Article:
Ideology, Learning, and Policy Diffusion: Experimental Evidence
42 Pages Posted: 8 Aug 2014
Date Written: February 10, 2014
We introduce experimental research design to the study of policy diffusion in order to better understand the role of political ideology in policymakers’ willingness to learn from one another’s experiences. Our two experiments, embedded in national surveys of U.S. municipal officials, expose local policymakers to vignettes describing the zoning and home foreclosure policies of other cities, and offer an opportunity to learn more. We find that: (1) policymakers who are ideologically predisposed against the described policy are relatively unwilling to learn from others, but (2) such ideological biases can be overcome with an emphasis on the policy’s success or on its adoption by co-partisans in other communities. We also find, however, a similar partisan-based bias among traditional ideological supporters. Thus partisanship does not solely broaden patterns of learning and diffusion, but can also undermine such learning precisely where it is most likely to occur absent any partisan cue. We finish with a discussion on the vast array of new opportunities that an experimental approach offers scholars of policy diffusion.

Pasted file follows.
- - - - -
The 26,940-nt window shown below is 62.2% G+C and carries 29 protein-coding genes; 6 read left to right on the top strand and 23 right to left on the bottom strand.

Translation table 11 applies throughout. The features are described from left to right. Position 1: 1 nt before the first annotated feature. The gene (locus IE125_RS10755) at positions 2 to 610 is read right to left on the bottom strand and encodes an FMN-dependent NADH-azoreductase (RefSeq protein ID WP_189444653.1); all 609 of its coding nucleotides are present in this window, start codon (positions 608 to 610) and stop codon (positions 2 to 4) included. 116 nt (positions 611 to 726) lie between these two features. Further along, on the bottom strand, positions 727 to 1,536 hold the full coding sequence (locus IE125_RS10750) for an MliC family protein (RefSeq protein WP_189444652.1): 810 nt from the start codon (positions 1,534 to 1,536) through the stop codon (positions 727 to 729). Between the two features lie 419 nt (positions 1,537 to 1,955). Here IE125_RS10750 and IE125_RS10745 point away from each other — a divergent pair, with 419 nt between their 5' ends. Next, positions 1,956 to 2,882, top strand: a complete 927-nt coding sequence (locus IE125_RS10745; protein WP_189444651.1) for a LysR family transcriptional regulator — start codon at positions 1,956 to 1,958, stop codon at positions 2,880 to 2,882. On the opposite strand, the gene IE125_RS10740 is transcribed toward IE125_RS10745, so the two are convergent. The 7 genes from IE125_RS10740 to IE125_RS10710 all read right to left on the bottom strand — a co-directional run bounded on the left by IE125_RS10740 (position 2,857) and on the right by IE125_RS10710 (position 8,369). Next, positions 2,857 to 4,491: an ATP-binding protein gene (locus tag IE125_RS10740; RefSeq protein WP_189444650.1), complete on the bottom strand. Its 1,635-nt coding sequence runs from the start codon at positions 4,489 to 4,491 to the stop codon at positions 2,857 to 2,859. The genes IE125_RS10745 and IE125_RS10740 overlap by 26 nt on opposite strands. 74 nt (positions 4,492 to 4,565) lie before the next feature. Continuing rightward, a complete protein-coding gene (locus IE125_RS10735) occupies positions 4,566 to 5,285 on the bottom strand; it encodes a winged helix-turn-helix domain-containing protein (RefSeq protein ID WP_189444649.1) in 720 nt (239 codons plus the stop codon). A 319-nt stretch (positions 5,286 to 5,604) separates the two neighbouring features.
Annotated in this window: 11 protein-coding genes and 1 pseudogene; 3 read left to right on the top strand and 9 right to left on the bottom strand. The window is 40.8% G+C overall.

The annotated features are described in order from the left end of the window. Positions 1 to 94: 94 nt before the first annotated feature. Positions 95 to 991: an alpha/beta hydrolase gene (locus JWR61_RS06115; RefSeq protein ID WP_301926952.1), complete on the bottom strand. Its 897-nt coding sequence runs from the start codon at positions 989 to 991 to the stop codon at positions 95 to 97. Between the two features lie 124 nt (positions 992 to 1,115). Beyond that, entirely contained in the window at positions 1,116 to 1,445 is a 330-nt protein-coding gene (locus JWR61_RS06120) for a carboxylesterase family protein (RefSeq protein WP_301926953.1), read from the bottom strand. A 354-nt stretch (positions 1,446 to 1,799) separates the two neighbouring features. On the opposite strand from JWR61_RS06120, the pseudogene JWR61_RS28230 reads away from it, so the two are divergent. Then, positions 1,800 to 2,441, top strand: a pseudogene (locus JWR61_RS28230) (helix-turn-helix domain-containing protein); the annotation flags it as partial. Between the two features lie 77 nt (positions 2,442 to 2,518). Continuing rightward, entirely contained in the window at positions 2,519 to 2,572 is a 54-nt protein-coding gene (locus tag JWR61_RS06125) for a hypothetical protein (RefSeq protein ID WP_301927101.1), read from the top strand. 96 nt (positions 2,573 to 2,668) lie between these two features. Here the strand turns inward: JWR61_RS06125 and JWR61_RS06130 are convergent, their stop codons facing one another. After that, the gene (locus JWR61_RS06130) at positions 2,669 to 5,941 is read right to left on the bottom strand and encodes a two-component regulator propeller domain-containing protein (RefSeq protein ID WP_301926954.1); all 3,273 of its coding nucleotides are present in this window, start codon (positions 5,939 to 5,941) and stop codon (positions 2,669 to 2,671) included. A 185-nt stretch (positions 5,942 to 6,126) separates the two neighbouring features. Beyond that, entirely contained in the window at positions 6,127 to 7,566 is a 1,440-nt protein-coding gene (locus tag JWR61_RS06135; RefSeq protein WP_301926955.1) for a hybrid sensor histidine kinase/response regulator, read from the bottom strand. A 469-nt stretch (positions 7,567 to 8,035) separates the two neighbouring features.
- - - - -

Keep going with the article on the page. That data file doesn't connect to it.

Keywords: ideology, learning, diffusion, experiments
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